Thursday, April 19, 2007


First off, I want to apologize to Brian. I don't have time to change the background now. I'll try to work on it in a bit, but I'm currently busy.

I found the word technology in a dictionary and it said that it was the practical application of knowledge especially in a particular area. So if we are learning that less is more, is a step backward a technological advance?

I taught a lab during my masters' program where we looked at ventilation. We used two different devices to measure some parameters concerning the lungs. One device was a large upside down bucket looking contraption that's rim was submerged in water. As you blew into the tube, air entered the bucket and and moved a pen along a scroll of paper that was moving at a known rate. From that you could figure out how powerfully a person could exhale. (Although I described this as a bucket, it was a calibrated piece of equipment designed for this purpose, probably 50+years ago.)

The second device used to measure forced exhalation was a hand held electric gizmo that you blew into and it spun a fan that was hooked to electrical components that could translate the spinning of the fan into an exhalation rate. In the lab reports that I graded, most students said that the electronic gizmo was better because it was more precise because it gave a digital readout.

I couldn't believe it. Every piece of data we collected as a class showed that the electric thing was more variable and less precise than the older contraption. Just because something is newer, or has a digital readout, does NOT make it better. I thought it was neat how the archaic contraption could actually collect the air I exhaled and I could see the mechanics of it moving. I did not understand the electronics and it didn't work as well. I think a move to the archaic system would be a step in the right direction.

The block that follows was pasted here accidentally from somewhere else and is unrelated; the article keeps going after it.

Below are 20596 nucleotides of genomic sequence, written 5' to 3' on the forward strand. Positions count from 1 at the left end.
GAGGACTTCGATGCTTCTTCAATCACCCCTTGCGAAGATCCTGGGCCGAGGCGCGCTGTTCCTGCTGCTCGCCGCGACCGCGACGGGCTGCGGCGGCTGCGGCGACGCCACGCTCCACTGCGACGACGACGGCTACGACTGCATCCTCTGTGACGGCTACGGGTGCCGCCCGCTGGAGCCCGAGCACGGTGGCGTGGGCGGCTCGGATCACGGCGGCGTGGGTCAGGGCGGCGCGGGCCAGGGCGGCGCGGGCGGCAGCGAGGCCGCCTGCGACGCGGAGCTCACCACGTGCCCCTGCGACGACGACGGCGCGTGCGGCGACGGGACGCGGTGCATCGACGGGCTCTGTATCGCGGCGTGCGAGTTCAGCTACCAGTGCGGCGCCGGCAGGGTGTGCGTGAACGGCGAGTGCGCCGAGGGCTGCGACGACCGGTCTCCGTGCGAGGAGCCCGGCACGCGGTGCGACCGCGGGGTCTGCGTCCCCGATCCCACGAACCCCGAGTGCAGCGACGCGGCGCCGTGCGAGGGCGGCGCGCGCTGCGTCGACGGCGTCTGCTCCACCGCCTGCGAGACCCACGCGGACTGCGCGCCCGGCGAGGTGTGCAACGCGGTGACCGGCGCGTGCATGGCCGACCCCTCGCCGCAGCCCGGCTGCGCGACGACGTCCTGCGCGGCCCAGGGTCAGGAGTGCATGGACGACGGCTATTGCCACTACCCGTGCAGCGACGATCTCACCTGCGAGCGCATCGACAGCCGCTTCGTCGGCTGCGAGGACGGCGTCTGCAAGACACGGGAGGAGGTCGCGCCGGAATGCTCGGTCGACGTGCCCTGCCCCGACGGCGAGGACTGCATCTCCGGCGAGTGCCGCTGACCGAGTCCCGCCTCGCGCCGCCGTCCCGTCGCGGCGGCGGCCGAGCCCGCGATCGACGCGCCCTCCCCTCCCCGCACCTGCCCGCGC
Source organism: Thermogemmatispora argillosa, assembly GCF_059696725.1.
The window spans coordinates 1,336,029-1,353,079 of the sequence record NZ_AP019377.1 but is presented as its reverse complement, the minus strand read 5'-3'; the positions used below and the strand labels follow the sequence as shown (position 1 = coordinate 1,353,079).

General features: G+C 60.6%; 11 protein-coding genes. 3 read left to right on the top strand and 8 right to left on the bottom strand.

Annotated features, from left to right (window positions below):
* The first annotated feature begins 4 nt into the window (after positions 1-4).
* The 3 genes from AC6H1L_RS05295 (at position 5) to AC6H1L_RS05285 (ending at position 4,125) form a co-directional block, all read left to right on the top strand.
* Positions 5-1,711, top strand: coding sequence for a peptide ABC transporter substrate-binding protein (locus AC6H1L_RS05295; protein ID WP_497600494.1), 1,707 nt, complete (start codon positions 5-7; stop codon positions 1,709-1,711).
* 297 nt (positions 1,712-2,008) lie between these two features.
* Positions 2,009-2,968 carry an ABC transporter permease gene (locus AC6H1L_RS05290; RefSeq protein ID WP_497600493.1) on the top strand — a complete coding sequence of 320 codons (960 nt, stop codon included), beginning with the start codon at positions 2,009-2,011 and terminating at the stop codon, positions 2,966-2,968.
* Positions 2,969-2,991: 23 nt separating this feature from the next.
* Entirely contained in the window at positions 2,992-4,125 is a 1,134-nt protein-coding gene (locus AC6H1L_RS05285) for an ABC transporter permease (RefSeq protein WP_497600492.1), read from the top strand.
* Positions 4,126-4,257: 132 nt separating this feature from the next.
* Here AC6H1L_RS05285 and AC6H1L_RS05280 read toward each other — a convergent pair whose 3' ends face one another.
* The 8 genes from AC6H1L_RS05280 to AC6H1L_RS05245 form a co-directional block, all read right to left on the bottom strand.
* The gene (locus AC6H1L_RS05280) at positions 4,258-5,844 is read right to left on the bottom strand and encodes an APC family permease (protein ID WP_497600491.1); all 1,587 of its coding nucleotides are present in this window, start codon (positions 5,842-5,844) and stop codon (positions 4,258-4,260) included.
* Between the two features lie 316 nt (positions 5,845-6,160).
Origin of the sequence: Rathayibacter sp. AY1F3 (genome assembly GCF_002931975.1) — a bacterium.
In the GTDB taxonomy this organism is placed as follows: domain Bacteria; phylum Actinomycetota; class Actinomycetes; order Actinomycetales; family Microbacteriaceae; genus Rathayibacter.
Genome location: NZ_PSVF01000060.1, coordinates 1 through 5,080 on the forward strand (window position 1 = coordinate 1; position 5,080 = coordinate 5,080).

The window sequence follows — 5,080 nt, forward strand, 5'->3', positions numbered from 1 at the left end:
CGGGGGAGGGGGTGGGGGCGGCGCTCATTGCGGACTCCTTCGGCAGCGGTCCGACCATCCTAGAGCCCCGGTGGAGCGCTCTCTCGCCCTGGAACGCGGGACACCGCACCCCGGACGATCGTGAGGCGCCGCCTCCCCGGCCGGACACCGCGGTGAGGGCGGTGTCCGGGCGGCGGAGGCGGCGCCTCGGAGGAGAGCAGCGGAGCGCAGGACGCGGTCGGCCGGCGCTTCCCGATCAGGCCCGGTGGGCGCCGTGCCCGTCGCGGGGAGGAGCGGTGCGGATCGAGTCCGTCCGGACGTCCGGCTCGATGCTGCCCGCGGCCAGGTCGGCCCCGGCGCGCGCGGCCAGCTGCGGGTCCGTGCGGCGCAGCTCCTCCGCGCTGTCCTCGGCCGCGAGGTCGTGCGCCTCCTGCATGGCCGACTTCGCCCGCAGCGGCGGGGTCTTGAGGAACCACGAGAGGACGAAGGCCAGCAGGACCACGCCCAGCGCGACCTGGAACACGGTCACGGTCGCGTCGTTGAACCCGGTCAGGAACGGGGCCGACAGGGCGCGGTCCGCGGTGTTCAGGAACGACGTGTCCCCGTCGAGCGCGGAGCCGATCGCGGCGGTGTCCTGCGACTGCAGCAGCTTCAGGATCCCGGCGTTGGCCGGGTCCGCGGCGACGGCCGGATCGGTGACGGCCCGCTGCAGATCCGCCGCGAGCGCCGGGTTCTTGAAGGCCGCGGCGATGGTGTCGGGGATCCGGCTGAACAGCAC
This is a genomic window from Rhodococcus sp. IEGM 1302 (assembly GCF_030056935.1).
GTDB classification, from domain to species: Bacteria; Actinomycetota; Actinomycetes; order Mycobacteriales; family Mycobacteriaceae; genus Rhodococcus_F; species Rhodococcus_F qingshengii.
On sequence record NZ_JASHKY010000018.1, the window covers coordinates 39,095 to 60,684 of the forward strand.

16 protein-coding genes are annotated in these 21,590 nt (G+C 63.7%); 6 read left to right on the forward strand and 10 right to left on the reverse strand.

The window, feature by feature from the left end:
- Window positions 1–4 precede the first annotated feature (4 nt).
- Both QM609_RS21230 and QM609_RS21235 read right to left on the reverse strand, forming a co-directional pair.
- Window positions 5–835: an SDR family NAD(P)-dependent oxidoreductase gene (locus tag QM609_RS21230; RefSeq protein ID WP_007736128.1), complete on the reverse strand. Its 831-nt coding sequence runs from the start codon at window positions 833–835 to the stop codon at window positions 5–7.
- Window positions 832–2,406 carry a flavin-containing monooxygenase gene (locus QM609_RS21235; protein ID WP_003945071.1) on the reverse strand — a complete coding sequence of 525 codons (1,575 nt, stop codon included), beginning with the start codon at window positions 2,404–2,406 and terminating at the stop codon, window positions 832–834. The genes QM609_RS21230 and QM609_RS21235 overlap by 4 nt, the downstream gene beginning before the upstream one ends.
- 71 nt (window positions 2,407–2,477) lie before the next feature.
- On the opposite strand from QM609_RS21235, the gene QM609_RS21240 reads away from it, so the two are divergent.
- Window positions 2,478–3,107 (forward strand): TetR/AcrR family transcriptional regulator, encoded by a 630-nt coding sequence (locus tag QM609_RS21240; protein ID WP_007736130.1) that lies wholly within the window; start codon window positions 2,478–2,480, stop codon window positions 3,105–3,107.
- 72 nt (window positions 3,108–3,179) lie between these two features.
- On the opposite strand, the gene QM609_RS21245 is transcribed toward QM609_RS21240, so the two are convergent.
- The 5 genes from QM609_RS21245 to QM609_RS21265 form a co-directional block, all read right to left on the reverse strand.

Writing papers for classes, professors often require that the papers be published in the last 10 years. Why? Was science different 15 or 50 years ago? Most scientific findings are the same as they were 50 years ago. We still use a lot of information from Galileo and other scientists from centuries ago. Newer is not better.

I am not against technological advancements. Development is good, but we need to look around and make sure that what we had before isn't better than what we have developed. Is a car really better than a horse and buggy? Is processed food really better than whole foods? Is windows Vista better than DOS? Is high definition television better than B&W? Is television better than imaginative play and meaningful conversation?

The world is a complicated place, why don't we make a technological move toward simplicity.


runbrianj said...

Hey, no problem. I don't have a blog to call my own and really have no idea if altering the page sidebar color is time-consuming or not.
To me, there's good technology and there's bad technology. It sounds like the electronic exhalation gizmo is bad technology. Likewise, my PDA is lately falling into the bad technology category too. Good technology easily does what you want it to do and it's reliable. Bad technology wants to be thrown at the wall (which is how I feel about my PDA/phone much of the time).

Emily said...

I hear yah! The biggest technological advances that effect me from day to day are annoyances because they seem to move us backward in progress. For instance, hi-fi stereo systems sound better than digital, true analog sounds better than MP3's and CD's, and old clunker cars are safer than the new fiberglass light weights.